This is how virtual reality treats mental health

By: Saidat Giwa-Osagie

Therapists are using headsets to assuage anxiety, fears and PTSD

Full Transparency

Our editorial transparency tool uses blockchain technology to permanently log all changes made to official releases after publication. However, this post is not an official release and therefore not tracked. Visit our learn more for more information.

Learn more

If you’re considering mental therapy, your first thought may not be to reach for a virtual reality (VR) headset. Though most people associate VR with games and entertainment, the technology is gaining popularity as an effective way to treat anxiety and post-traumatic stress disorder (PTSD).

Studies on the impact of VR on mental health therapy have existed for decades. The improved design and affordability of VR headsets coupled with refined computer-generated imagery make the experience more realistic for patients.

A growing prevalence of consumer headsets has also made patients more receptive to using VR. Related innovations such as 5G wireless networks are also expanding, and will be key to the future mainstream adoption of VR. At Verizon’s 5G lab, developers are using these advances to work on other healthcare applications, like VR for physical therapy.

“We have the [right] equipment,” says Dr. Patrick Bordnick, a Tulane University professor who studies VR therapy for addiction. ”That was a huge breakthrough: getting something that works and is affordable.”

Recent studies estimate that one in five people lives with mental illness. But patients often don’t access adequate treatment because of location, finances or stigma. Researchers have found therapeutic VR easier for some patients to utilize and as effective as some traditional methods.

Exposure therapy – a form of treatment that confronts the patient with a trauma-inducing situation – is one of the most popular applications of VR. For example, a person with a phobia of crowds would go to crowded areas as part of their treatment.

VR’s immediacy, realism and immersive nature can simulate the troubling environment. This approach is especially useful in situations where the scenario isn’t easily accessible. Some anxiety disorders are provoked by specific locations and the ability to recreate them through VR is key. Geography is no longer an issue. Headset experiences have been used to treat fear of flying, heights, animals, and other phobias.

A practitioner often monitors the simulation to identify patterns and triggers. Isolating key moments in the simulation can help a patient relieve some of the anxiety associated with the environment.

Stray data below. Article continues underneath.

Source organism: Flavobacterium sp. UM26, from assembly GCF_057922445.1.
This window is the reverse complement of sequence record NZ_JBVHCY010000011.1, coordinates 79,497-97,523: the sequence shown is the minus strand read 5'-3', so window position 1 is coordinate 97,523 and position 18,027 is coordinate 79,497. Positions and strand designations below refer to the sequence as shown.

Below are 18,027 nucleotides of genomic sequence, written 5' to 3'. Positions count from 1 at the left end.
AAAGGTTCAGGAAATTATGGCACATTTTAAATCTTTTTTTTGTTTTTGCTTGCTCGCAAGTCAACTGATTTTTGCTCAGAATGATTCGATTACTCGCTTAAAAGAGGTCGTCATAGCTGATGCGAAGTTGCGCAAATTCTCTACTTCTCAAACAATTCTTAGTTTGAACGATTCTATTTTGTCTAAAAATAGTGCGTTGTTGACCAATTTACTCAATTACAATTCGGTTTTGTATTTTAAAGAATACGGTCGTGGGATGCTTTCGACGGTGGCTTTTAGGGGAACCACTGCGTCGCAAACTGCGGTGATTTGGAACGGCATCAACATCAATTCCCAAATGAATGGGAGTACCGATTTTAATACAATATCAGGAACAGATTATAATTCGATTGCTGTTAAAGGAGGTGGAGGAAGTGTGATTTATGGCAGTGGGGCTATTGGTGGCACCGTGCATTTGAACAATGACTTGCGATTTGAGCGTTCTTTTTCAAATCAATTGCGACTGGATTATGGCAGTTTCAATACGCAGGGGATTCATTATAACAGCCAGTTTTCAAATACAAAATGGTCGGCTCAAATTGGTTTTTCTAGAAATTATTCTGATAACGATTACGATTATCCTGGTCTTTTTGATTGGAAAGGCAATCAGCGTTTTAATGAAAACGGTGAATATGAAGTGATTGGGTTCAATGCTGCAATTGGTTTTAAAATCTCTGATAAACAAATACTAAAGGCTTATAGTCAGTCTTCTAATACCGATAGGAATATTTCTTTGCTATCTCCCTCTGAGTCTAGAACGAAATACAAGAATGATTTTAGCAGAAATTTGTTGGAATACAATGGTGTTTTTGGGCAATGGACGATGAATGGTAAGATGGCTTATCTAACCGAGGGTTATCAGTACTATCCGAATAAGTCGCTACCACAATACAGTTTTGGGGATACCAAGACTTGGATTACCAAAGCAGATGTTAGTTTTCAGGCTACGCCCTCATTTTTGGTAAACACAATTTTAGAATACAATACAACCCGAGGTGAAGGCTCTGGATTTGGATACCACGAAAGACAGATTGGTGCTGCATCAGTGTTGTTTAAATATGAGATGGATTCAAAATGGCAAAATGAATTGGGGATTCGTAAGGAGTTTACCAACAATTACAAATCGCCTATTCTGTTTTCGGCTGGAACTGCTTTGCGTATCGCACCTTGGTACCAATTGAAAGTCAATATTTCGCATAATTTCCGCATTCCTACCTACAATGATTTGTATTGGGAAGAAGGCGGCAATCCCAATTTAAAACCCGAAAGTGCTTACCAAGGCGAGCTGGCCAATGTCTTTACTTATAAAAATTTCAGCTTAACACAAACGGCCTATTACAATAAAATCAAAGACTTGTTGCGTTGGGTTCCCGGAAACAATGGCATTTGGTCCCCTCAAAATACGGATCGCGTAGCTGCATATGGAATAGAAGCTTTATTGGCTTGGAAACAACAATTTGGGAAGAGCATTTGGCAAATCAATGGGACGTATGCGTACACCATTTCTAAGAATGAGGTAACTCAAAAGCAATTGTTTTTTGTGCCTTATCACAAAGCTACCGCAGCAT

It’s important the technology works seamlessly for both patient and therapist, Bordnick explains. “I think that’s one of the biggest stumbling blocks we’re at now, and we’re working on that [seamless technology] to make it part of what we do.”

New startup companies in the VR space are combining clinical research with cutting-edge technology to create VR kits and systems that can be used to treat mental illness. The Palo Alto startup Limbix alleviates trauma, anxiety and depression-related disorders with immersive virtual reality kits.

Dr. Sean Sullivan, clinical psychologist & Director of Psychology at Limbix, says creating a realistic VR experience can enhance the therapeutic experience and even replace some traditional methods.

‘‘In clinical practices, virtual reality is replacing the aspect of exposure therapy that we call imaginal exposure,” explains Sullivan. “So rather than asking your patient or client to close their eyes and imagine the feared stimuli, we’re able to put them right in that environment in a virtual reality world as opposed to asking them to use their imagination.”

Veterans also use VR for treatment of PTSD. “With post-traumatic stress, it’s challenging.” says Sullivan. “It depends on what the original stress-producing event was, but often it will be wartime. It’s the one [event] that has been tested the most in VR.”

Reliving those experiences is an important part of their treatment. For added realism, Limbix’s tech includes 360-degree panoramic real-world imagery to enhance the patient experience.

“We may need to go and film in the places where the patient had the original tragedy occur,” Sullivan says. “With something like PTSD you may need to approximate the actual events.”

Experts caveat that more awareness and development is needed to make VR a go-to option for mental health therapy. Dr. Sullivan agrees: “We need to approach where the experience is so good, the hardware is so comfortable and the software is so seamless, that it’s an appealing treatment.”

For additional resources, please visit the following:

For related media inquiries, please contact

For more on the Fourth Industrial Revolution, please visit this page.

About the author:

Saidat Giwa-Osagie is a London-based writer and startup founder who writes about innovation, technology and culture. Her writing has appeared in publications such as The Atlantic, Business Insider, GOOD and The Huffington Post.

Related Articles

Forward thinking meteorologists now use big data and "extreme learning machines" to scope out much more detailed information than if tomorrow is going to be a rainy day.
Smart Cities
Why this conversation may be one of the most important conversations of our time.